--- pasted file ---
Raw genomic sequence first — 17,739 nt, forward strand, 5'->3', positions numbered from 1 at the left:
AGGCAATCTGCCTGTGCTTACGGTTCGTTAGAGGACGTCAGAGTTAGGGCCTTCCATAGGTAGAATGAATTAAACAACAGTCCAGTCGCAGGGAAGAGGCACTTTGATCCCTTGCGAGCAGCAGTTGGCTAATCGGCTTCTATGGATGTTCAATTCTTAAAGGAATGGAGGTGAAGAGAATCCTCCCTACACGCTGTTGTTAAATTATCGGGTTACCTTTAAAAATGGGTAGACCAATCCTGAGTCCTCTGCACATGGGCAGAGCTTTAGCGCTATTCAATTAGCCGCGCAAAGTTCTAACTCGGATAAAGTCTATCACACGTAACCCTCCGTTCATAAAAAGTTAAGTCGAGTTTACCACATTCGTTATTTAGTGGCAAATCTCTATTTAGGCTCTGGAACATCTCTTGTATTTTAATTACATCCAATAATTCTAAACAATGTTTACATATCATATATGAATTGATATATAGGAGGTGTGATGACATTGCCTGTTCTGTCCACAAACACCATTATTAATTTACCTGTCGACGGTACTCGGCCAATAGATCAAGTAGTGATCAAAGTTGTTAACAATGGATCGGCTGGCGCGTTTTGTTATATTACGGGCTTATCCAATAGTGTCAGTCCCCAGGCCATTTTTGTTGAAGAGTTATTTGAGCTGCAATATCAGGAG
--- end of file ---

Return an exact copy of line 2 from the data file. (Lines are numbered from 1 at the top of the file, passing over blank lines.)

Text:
AGGCAATCTGCCTGTGCTTACGGTTCGTTAGAGGACGTCAGAGTTAGGGCCTTCCATAGGTAGAATGAATTAAACAACAGTCCAGTCGCAGGGAAGAGGCACTTTGATCCCTTGCGAGCAGCAGTTGGCTAATCGGCTTCTATGGATGTTCAATTCTTAAAGGAATGGAGGTGAAGAGAATCCTCCCTACACGCTGTTGTTAAATTATCGGGTTACCTTTAAAAATGGGTAGACCAATCCTGAGTCCTCTGCACATGGGCAGAGCTTTAGCGCTATTCAATTAGCCGCGCAAAGTTCTAACTCGGATAAAGTCTATCACACGTAACCCTCCGTTCATAAAAAGTTAAGTCGAGTTTACCACATTCGTTATTTAGTGGCAAATCTCTATTTAGGCTCTGGAACATCTCTTGTATTTTAATTACATCCAATAATTCTAAACAATGTTTACATATCATATATGAATTGATATATAGGAGGTGTGATGACATTGCCTGTTCTGTCCACAAACACCATTATTAATTTACCTGTCGACGGTACTCGGCCAATAGATCAAGTAGTGATCAAAGTTGTTAACAATGGATCGGCTGGCGCGTTTTGTTATATTACGGGCTTATCCAATAGTGTCAGTCCCCAGGCCATTTTTGTTGAAGAGTTATTTGAGCTGCAATATCAGGAG